Let us look at the VFW ensign closely. We see the eight-pointed Maltese Cross. Upon the Cross is superimposed the Great Seal of the United States, encircled by the name, Veterans of Foreign Wars of the United States. Within the circle is the American eagle; the emblem of a proud nation whose warriors of many generations have fought and sacrificed to preserve the free mans way of living. Between the four arms of the Cross, the Veterans of Foreign Wars has added the suns rays to emphasize the vigor and warmth with which the present day brotherhood defends our ideals. Every detail in the VFW emblem has definite meaning. The Cross, the rays and the seal together symbolize the vows, purpose and character of men and women who have traveled far from home to defend humanity.
The Veterans of Foreign Wars is the world's oldest and largest overseas war veteran's organization. It is chartered by the Congress of the United States. That charter states specifically that The purpose of this corporation shall be: Fraternal, Patriotic, Historical and Educational To preserve and Strengthen Comradeship among its members, To assist worthy comrades, to perpetuate the memory and history of our dead, and to assist their widows and orphans. To maintain true allegiance to the government of the United States of America and fidelity to its constitution and laws, to foster true patriotism, to maintain and extend the institutions of American freedom, and to preserve and defend the United States from all her enemies whomsoever.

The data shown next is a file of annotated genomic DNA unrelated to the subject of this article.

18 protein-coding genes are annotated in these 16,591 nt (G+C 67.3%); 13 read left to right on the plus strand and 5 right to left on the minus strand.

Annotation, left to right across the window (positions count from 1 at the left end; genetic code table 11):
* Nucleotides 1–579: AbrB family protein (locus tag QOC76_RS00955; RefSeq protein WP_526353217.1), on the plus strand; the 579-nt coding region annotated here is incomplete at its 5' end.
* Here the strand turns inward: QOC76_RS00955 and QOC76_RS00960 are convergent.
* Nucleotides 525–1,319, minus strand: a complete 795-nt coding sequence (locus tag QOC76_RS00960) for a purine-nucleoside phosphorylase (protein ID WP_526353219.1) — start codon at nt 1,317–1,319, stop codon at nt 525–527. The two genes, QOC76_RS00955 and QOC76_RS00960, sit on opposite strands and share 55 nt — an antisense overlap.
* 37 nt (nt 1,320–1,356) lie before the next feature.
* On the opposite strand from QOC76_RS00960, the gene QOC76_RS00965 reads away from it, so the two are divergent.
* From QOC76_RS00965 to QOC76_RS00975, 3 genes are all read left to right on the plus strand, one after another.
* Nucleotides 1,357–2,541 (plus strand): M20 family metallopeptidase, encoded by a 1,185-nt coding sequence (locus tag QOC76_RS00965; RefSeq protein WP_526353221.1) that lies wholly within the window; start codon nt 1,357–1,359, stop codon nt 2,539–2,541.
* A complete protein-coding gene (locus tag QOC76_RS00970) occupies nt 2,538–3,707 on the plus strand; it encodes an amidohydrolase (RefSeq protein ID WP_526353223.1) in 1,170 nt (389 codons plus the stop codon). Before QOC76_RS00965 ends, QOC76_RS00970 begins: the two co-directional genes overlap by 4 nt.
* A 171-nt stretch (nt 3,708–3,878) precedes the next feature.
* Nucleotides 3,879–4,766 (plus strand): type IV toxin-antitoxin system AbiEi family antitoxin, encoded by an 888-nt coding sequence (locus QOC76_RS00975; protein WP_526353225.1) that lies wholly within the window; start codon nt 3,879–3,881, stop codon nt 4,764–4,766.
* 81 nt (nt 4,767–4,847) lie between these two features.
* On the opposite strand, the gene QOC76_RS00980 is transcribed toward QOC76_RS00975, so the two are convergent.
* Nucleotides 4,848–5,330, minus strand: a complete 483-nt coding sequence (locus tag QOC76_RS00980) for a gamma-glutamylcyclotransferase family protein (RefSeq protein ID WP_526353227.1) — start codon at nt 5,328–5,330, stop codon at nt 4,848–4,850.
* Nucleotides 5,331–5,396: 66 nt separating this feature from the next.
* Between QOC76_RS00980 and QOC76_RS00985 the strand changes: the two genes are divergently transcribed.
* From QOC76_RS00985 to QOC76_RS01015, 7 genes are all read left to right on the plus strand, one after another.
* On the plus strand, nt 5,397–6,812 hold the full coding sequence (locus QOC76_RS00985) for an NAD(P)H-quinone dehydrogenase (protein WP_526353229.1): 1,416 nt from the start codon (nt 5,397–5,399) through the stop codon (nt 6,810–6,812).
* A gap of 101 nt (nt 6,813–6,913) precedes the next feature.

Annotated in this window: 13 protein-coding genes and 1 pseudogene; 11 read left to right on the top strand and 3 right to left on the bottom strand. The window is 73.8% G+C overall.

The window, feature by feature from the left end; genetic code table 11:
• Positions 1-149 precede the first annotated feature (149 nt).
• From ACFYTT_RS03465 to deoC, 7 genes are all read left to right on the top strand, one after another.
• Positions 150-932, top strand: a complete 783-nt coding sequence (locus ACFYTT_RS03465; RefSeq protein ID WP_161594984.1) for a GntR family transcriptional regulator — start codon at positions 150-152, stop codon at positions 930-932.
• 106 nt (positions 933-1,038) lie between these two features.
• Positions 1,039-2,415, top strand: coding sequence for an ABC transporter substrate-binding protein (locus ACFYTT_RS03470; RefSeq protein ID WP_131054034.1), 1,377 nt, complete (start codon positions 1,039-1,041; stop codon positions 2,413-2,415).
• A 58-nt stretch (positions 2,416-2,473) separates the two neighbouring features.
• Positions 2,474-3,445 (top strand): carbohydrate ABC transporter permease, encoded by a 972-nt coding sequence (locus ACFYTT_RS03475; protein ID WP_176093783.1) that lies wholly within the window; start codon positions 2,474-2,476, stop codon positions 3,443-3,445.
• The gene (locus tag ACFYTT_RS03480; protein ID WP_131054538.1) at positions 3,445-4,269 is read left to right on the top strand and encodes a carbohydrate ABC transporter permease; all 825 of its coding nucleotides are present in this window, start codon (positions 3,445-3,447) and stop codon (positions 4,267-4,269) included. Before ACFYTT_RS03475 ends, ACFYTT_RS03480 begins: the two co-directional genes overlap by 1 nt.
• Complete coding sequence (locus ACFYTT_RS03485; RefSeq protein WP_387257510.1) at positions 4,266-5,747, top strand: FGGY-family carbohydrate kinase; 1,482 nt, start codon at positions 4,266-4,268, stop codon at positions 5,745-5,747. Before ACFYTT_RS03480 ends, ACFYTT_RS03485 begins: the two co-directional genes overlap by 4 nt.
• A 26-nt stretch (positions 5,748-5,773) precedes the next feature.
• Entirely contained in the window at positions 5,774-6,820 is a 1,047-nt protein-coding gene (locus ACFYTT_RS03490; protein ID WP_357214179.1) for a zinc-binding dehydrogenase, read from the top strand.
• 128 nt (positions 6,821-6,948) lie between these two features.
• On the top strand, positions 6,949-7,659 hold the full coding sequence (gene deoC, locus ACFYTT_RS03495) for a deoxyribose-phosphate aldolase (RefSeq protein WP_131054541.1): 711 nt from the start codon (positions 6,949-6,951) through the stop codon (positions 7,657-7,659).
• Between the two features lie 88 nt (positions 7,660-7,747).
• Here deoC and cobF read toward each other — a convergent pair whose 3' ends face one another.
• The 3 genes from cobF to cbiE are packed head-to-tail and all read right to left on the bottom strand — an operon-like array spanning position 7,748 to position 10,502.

Upon joining the Veterans of Foreign Wars, a person vows in the presence of Almighty God and the members of this order to maintain loyalty to the government, to the VFW, and to his fellow comrades. When the Cross of Malta is bestowed upon a new VFW member, he or she is pledged to advance the principles of the organization. Like the original Crusaders 1,000 years ago, the 2.1 million members of the Veterans of Foreign Wars today fulfill their vows through a wide variety of vigorously executed services.
The VFW is also joined by members of our Ladies Auxiliary in our efforts. They foster true patriotism, and strengthen the institutions of freedom by word and deed. They improve their cities, towns and neighborhoods through community service. They give aid to worthy comrades and to the widows and orphans. They extend helping hands to the needy and the sick. Like the original Knights of St. John, those who wear the VFW Maltese Cross express their comradeship in terms of service.
These are the reasons why the Veterans of Foreign Wars chose the Cross of Malta as its emblem. The Cross of Malta symbolizes truly the character and objectives of the Veterans of Foreign Wars of the United States. People qualified through military service to wear the VFW Cross of Malta do so with pride because that emblem represents the highest of ideals. Every member has earned the Cross of Malta proudly - and he or she wears it proudly.
The following Members of Post 3285 Have been Awarded these medals for their actions and participation in direct action against an
Enemy of the United States.
We Salute their Bravery and Sacrifices protecting the freedoms and ideals of the United States of America. Their actions have helped preserve our great country as the beacon of Democracy for the rest of the world.
May they provide guidance and inspiration for future generations of Americans so they have the strength and courage to make the decisions that must be made in the protection of Freedom.